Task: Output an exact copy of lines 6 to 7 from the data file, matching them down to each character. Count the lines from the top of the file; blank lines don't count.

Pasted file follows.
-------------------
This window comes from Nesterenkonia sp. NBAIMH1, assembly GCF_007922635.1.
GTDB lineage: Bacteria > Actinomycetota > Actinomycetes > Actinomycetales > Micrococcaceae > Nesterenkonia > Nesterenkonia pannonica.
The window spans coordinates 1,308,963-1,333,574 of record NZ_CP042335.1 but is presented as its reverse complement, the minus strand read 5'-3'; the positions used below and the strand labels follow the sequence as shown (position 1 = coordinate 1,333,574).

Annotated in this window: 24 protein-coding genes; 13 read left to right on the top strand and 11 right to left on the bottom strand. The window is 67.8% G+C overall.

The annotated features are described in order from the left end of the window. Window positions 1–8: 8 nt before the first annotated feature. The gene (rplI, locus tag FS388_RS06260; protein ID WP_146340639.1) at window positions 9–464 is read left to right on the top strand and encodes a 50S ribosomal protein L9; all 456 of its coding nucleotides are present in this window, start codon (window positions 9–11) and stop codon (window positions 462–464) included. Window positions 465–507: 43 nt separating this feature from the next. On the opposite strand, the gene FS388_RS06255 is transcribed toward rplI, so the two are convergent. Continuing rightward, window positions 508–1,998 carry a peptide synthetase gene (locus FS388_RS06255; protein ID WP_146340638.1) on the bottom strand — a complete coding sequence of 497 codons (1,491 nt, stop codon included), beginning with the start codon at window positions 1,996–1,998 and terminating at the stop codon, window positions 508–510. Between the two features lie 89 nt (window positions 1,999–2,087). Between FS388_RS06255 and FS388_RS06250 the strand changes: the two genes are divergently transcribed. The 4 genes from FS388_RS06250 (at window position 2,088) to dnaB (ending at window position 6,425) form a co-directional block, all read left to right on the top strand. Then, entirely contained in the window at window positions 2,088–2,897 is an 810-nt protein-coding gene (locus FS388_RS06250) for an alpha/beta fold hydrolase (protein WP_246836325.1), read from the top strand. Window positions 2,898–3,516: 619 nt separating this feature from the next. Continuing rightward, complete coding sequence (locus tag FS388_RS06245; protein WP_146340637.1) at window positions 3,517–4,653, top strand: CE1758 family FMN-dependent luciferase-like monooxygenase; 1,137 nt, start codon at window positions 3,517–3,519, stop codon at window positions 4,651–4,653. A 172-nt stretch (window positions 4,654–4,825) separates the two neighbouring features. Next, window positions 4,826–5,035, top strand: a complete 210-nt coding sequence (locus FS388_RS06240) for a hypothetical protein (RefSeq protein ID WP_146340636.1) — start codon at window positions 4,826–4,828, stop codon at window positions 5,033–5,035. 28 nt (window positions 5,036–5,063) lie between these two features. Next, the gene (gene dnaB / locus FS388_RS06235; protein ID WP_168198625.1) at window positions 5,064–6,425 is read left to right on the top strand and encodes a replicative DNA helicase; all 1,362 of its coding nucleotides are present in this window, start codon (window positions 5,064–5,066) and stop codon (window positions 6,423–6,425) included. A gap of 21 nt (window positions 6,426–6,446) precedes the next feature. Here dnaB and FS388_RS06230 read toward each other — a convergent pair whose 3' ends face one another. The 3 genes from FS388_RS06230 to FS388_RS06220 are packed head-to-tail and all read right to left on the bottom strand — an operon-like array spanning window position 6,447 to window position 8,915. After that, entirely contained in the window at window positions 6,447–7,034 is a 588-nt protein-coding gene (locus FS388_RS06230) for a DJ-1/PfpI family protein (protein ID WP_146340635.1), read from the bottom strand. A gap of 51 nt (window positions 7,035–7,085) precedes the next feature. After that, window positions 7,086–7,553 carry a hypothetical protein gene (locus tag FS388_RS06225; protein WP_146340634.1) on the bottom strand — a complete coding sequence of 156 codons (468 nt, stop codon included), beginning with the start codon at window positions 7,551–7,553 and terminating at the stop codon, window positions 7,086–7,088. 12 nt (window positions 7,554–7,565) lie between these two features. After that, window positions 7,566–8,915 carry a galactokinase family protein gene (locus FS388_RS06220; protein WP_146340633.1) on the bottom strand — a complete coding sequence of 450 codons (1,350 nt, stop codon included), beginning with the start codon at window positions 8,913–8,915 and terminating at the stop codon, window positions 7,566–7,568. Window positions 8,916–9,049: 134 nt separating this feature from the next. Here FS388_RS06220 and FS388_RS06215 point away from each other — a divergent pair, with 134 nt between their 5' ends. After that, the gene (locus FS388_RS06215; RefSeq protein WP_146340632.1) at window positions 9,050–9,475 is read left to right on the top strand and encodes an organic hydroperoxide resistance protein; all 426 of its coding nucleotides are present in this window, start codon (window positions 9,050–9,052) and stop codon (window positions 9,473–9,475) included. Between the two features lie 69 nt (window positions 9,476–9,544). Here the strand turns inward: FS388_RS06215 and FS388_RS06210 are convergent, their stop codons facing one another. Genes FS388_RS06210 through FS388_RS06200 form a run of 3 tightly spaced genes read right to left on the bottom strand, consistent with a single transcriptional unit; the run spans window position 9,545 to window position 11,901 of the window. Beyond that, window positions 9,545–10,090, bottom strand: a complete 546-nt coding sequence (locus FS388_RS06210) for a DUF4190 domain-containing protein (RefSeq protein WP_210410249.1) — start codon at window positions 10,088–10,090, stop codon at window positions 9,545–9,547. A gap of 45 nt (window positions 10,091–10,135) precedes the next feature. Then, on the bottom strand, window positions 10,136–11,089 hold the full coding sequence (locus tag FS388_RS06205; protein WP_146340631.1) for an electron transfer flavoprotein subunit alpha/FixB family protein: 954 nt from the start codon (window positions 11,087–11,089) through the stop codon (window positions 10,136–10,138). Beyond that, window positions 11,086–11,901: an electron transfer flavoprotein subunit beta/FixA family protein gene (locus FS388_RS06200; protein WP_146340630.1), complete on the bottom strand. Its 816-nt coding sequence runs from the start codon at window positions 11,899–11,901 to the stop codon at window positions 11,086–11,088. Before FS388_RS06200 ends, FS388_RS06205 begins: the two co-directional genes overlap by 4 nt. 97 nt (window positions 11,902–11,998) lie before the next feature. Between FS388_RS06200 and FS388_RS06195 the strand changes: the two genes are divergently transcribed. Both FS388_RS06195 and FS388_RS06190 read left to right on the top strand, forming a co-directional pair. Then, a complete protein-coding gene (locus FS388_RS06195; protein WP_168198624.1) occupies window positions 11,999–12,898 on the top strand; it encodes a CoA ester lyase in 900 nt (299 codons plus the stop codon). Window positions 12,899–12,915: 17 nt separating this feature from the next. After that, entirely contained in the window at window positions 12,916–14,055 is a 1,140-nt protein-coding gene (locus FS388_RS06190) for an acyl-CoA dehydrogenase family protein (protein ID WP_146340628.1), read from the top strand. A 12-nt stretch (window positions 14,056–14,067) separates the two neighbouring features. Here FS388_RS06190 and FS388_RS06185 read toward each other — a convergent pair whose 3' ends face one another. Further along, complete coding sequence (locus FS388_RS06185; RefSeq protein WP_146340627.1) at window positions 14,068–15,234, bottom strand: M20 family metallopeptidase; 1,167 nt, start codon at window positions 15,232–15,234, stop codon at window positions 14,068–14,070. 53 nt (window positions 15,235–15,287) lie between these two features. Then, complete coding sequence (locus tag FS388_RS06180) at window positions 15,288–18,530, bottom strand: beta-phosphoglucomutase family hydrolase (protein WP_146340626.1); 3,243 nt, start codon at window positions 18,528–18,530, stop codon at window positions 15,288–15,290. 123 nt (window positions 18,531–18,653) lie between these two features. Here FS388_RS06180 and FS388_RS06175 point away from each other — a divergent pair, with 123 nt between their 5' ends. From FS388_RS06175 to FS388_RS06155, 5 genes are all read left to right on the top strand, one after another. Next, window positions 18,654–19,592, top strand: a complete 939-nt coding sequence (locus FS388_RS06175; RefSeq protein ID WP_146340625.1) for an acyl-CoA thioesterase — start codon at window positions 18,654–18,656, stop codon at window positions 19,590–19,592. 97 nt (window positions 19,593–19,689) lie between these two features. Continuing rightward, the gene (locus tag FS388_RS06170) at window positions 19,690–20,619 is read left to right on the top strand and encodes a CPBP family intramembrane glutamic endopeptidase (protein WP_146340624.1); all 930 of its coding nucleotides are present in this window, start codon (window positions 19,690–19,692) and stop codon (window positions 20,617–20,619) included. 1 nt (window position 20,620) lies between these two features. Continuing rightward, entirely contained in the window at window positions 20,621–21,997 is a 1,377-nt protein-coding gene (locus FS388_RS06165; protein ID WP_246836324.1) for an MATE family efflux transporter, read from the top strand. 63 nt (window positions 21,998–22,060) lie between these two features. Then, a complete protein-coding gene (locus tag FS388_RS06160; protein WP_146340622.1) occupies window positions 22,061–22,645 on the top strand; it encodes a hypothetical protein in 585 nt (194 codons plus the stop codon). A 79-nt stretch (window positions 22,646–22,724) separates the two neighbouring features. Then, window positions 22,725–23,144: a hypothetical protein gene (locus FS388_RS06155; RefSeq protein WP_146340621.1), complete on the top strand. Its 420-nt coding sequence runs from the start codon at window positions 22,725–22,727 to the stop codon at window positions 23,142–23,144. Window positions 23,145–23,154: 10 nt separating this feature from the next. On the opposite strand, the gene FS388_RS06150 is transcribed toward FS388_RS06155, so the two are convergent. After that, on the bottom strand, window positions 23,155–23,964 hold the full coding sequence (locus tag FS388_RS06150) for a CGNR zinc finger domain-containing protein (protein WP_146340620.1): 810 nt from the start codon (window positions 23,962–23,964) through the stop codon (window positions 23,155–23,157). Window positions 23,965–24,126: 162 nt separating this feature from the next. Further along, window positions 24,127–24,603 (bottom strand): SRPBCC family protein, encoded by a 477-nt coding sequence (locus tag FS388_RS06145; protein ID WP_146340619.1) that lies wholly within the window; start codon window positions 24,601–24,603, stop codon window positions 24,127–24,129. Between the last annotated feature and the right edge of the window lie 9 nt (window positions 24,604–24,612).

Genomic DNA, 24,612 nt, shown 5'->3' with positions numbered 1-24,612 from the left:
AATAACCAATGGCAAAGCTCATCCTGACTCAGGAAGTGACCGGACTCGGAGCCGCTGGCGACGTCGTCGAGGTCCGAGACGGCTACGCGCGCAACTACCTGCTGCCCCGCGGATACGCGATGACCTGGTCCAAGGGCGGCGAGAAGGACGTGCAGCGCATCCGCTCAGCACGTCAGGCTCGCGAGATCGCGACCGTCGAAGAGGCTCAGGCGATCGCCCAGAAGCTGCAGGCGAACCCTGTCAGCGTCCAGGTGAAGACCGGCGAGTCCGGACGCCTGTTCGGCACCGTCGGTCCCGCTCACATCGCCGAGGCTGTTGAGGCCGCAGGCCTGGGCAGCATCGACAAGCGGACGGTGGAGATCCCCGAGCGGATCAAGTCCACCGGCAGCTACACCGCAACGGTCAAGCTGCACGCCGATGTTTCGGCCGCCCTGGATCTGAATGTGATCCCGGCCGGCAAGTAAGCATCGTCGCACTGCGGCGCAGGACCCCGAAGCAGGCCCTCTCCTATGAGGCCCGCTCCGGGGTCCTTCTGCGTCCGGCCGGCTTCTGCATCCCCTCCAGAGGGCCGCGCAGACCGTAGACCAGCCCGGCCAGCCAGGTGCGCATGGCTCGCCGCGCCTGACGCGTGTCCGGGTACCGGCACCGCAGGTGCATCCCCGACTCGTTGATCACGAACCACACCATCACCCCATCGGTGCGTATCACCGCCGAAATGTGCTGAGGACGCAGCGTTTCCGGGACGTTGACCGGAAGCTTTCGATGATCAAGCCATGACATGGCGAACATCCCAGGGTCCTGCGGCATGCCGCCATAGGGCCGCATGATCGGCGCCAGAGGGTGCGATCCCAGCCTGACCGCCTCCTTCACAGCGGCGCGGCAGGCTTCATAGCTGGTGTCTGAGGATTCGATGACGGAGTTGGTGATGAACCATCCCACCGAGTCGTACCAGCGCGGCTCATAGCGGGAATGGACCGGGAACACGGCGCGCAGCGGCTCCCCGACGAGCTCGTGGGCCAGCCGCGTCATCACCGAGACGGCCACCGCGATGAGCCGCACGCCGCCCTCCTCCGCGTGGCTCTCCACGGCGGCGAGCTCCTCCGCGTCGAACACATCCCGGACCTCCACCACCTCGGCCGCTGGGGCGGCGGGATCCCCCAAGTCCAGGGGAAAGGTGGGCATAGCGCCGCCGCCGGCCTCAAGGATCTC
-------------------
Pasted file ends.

Genomic DNA, 24,612 nt, shown 5'->3' with positions numbered 1-24,612 from the left:
AATAACCAATGGCAAAGCTCATCCTGACTCAGGAAGTGACCGGACTCGGAGCCGCTGGCGACGTCGTCGAGGTCCGAGACGGCTACGCGCGCAACTACCTGCTGCCCCGCGGATACGCGATGACCTGGTCCAAGGGCGGCGAGAAGGACGTGCAGCGCATCCGCTCAGCACGTCAGGCTCGCGAGATCGCGACCGTCGAAGAGGCTCAGGCGATCGCCCAGAAGCTGCAGGCGAACCCTGTCAGCGTCCAGGTGAAGACCGGCGAGTCCGGACGCCTGTTCGGCACCGTCGGTCCCGCTCACATCGCCGAGGCTGTTGAGGCCGCAGGCCTGGGCAGCATCGACAAGCGGACGGTGGAGATCCCCGAGCGGATCAAGTCCACCGGCAGCTACACCGCAACGGTCAAGCTGCACGCCGATGTTTCGGCCGCCCTGGATCTGAATGTGATCCCGGCCGGCAAGTAAGCATCGTCGCACTGCGGCGCAGGACCCCGAAGCAGGCCCTCTCCTATGAGGCCCGCTCCGGGGTCCTTCTGCGTCCGGCCGGCTTCTGCATCCCCTCCAGAGGGCCGCGCAGACCGTAGACCAGCCCGGCCAGCCAGGTGCGCATGGCTCGCCGCGCCTGACGCGTGTCCGGGTACCGGCACCGCAGGTGCATCCCCGACTCGTTGATCACGAACCACACCATCACCCCATCGGTGCGTATCACCGCCGAAATGTGCTGAGGACGCAGCGTTTCCGGGACGTTGACCGGAAGCTTTCGATGATCAAGCCATGACATGGCGAACATCCCAGGGTCCTGCGGCATGCCGCCATAGGGCCGCATGATCGGCGCCAGAGGGTGCGATCCCAGCCTGACCGCCTCCTTCACAGCGGCGCGGCAGGCTTCATAGCTGGTGTCTGAGGATTCGATGACGGAGTTGGTGATGAACCATCCCACCGAGTCGTACCAGCGCGGCTCATAGCGGGAATGGACCGGGAACACGGCGCGCAGCGGCTCCCCGACGAGCTCGTGGGCCAGCCGCGTCATCACCGAGACGGCCACCGCGATGAGCCGCACGCCGCCCTCCTCCGCGTGGCTCTCCACGGCGGCGAGCTCCTCCGCGTCGAACACATCCCGGACCTCCACCACCTCGGCCGCTGGGGCGGCGGGATCCCCCAAGTCCAGGGGAAAGGTGGGCATAGCGCCGCCGCCGGCCTCAAGGATCTC